Greenpeace gave Microsoft and Nintendo abysmal rankings Tuesday on their efforts to phase out toxic chemicals from their game consoles.
Nintendo Co. became the first company to score zero out of a possible 10 points in the Greenpeace ranking of 18 leading electronics companies. It provided no information to consumers on the substances it uses in manufacturing or on its plans to cut hazardous materials, the environmental organization said.
Microsoft Corp., judged on its Zune MP3 player and Xbox game console, lost points for its pledge to eliminate toxic chemicals only in 2011 and for having no voluntary takeback program for electronic waste. It took 16th place.
Microsoft said in a statement that it is committed to environmental progress.
(MSNBC.com is a joint venture of Microsoft and NBC Universal News.)
“In our consumer electronics business, we comply with and exceed all environmental guidelines and regulations,” while ensuring the durability, safety and performance of products, the company said.
A public relations firm working for Nintendo said it was unaware of the Greenpeace report and was checking.
Greenpeace judges companies on their mechanisms for collecting used hardware and on their timelines for eliminating vinyl, or PVC, and fire-retardants that can be dangerous when released into the environment. It does not weigh companies’ overall environmental portrait, though it will look at energy efficiency next year, said Greenpeace spokeswoman Iza Kruszweska.
Greenpeace added television and game consoles to the sixth issue of its 2-year-old ranking in recognition of their growing importance, especially as Americans cast off old TVs for digital receivers. Shipments of game consoles grew nearly 15 percent last year to 62.7 million units worldwide, Greenpeace said.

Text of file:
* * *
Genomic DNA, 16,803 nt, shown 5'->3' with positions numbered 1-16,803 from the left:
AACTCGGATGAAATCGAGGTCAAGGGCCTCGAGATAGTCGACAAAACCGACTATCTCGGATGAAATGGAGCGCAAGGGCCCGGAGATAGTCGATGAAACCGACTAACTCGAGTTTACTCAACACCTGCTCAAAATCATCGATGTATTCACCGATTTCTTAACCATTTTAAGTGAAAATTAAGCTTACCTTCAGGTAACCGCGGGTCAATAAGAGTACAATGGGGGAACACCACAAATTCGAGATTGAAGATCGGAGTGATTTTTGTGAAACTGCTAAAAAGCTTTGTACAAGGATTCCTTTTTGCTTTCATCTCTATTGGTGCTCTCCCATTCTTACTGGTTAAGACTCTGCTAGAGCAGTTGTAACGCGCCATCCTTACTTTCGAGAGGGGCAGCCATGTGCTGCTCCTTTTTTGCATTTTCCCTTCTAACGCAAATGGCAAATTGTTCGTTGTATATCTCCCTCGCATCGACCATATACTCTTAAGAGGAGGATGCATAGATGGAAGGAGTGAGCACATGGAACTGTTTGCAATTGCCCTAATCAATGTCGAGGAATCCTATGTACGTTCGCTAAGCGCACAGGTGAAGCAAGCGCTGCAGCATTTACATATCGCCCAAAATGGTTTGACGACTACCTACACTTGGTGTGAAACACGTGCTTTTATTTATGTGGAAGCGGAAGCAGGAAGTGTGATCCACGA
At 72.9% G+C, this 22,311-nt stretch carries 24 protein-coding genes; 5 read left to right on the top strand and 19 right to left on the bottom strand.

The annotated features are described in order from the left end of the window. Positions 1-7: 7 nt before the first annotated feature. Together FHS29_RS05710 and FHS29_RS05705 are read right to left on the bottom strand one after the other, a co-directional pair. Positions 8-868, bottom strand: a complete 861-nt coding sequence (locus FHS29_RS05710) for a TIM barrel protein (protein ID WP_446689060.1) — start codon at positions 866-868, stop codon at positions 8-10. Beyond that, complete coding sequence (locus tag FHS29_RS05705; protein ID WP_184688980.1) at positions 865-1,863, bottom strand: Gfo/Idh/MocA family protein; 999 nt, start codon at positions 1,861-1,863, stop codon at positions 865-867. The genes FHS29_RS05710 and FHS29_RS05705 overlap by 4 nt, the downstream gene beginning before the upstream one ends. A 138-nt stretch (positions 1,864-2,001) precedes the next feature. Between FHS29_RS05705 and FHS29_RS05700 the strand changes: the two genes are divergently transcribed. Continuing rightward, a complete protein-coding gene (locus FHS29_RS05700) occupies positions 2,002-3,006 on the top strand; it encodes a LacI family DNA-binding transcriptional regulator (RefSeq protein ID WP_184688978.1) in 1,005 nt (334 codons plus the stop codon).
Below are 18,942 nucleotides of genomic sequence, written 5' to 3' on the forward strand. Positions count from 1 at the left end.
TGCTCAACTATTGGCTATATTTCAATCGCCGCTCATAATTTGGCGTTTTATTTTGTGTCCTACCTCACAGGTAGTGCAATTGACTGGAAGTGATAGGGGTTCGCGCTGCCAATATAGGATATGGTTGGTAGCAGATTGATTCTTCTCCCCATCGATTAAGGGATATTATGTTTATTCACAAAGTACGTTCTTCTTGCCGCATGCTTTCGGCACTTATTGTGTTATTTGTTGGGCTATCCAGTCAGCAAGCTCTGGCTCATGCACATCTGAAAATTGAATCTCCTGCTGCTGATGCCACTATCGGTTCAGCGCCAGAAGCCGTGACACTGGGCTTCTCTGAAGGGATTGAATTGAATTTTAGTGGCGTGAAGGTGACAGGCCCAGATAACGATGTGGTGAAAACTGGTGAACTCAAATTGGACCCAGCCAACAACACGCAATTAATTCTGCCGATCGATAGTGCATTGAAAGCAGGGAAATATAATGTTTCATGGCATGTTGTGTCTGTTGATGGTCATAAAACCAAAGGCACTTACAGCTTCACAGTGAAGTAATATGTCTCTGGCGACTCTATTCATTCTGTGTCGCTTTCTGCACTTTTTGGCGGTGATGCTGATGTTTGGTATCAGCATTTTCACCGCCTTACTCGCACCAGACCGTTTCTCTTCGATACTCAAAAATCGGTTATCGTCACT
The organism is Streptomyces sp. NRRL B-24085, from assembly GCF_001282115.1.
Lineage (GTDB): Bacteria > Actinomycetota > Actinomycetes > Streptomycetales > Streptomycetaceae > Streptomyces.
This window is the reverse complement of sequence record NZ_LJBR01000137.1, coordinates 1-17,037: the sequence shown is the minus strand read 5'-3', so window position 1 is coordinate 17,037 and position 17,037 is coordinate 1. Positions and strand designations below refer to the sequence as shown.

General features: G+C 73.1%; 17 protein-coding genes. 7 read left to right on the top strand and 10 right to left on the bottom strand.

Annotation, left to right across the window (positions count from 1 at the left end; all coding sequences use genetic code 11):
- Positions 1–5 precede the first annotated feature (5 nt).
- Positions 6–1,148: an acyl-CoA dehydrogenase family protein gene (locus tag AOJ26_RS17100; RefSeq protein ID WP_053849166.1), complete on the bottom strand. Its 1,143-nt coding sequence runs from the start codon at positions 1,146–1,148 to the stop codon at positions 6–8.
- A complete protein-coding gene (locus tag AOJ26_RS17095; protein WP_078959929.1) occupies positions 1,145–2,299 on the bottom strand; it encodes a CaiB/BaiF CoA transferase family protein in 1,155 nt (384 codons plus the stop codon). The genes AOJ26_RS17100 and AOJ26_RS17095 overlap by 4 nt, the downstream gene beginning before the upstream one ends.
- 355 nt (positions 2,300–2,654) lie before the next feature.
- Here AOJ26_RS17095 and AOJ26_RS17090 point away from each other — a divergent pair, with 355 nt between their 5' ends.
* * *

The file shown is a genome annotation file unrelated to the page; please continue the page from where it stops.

Greenpeace said TV producers Royal Philips Electronics NV and Sharp Corp. also have poor policies on taking back and recycling outdated products.
The most nature-friendly companies on Greenpeace’s list were Sony Ericsson Mobile Communications AB and Samsung Corp., which each scored 7.7 points.
Greenpeace punished cell phone maker Nokia Corp., the list’s former leader, and competitor Motorola Inc. for breaking pledges to take back used hardware in five of six countries where Greenpeace conducted spot checks.
A spokeswoman for Motorola said she would seek a corporate reply.
Nokia did not immediately respond to messages.
Since Greenpeace launched its scorecard in August 2006, some companies have complained of unfairness, but few have ignored the ranking.
“It’s always good to have an independent perspective on what you’re doing,” said Andrew Goldman, communications manager for Philips consumer electronics.
Goldman said Philips, which scored 17th, first formulated green policies in the 1970s and announced a program in September to expand its portfolio of green products.
“But we are not in a position to be complacent. We need to do more, and it’s becoming more of an issue.”
After Apple Inc. ranked last among 14 companies in April, Chief Executive Steve Jobs pledged to remove vinyl and brominated flame retardants from all its products by 2008. That helped lift its ranking to 11.
Kruszweska said Greenpeace’s first ranking looked at leading mobile phone and computer companies’ handling of hazardous chemicals and waste.